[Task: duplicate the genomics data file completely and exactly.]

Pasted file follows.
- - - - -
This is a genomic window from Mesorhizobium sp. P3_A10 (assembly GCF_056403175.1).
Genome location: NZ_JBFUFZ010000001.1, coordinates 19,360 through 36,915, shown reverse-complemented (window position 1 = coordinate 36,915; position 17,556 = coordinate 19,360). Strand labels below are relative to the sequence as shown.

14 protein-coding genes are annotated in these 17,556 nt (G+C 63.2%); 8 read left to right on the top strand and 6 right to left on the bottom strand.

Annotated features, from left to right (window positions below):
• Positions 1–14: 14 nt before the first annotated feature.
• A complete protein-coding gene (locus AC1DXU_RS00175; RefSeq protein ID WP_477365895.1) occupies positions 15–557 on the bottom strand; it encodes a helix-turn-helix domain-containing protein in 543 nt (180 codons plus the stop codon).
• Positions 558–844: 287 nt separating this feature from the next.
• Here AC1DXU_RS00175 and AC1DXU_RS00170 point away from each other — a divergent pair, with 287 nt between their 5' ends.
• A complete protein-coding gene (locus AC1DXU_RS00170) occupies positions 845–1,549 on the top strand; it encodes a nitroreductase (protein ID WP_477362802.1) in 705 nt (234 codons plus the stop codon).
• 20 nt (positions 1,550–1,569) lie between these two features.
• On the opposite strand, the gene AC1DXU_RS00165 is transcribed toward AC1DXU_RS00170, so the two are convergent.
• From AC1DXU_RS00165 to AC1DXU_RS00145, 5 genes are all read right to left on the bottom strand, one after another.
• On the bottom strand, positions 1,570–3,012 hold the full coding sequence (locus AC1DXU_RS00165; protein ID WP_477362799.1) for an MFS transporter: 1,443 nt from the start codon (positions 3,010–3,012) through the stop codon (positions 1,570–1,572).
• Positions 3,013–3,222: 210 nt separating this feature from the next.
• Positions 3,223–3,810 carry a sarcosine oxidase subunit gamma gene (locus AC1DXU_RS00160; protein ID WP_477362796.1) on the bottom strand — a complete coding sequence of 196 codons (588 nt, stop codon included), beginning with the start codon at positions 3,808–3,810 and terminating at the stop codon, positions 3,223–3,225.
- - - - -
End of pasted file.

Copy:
This is a genomic window from Mesorhizobium sp. P3_A10 (assembly GCF_056403175.1).
Genome location: NZ_JBFUFZ010000001.1, coordinates 19,360 through 36,915, shown reverse-complemented (window position 1 = coordinate 36,915; position 17,556 = coordinate 19,360). Strand labels below are relative to the sequence as shown.

14 protein-coding genes are annotated in these 17,556 nt (G+C 63.2%); 8 read left to right on the top strand and 6 right to left on the bottom strand.

Annotated features, from left to right (window positions below):
• Positions 1–14: 14 nt before the first annotated feature.
• A complete protein-coding gene (locus AC1DXU_RS00175; RefSeq protein ID WP_477365895.1) occupies positions 15–557 on the bottom strand; it encodes a helix-turn-helix domain-containing protein in 543 nt (180 codons plus the stop codon).
• Positions 558–844: 287 nt separating this feature from the next.
• Here AC1DXU_RS00175 and AC1DXU_RS00170 point away from each other — a divergent pair, with 287 nt between their 5' ends.
• A complete protein-coding gene (locus AC1DXU_RS00170) occupies positions 845–1,549 on the top strand; it encodes a nitroreductase (protein ID WP_477362802.1) in 705 nt (234 codons plus the stop codon).
• 20 nt (positions 1,550–1,569) lie between these two features.
• On the opposite strand, the gene AC1DXU_RS00165 is transcribed toward AC1DXU_RS00170, so the two are convergent.
• From AC1DXU_RS00165 to AC1DXU_RS00145, 5 genes are all read right to left on the bottom strand, one after another.
• On the bottom strand, positions 1,570–3,012 hold the full coding sequence (locus AC1DXU_RS00165; protein ID WP_477362799.1) for an MFS transporter: 1,443 nt from the start codon (positions 3,010–3,012) through the stop codon (positions 1,570–1,572).
• Positions 3,013–3,222: 210 nt separating this feature from the next.
• Positions 3,223–3,810 carry a sarcosine oxidase subunit gamma gene (locus AC1DXU_RS00160; protein ID WP_477362796.1) on the bottom strand — a complete coding sequence of 196 codons (588 nt, stop codon included), beginning with the start codon at positions 3,808–3,810 and terminating at the stop codon, positions 3,223–3,225.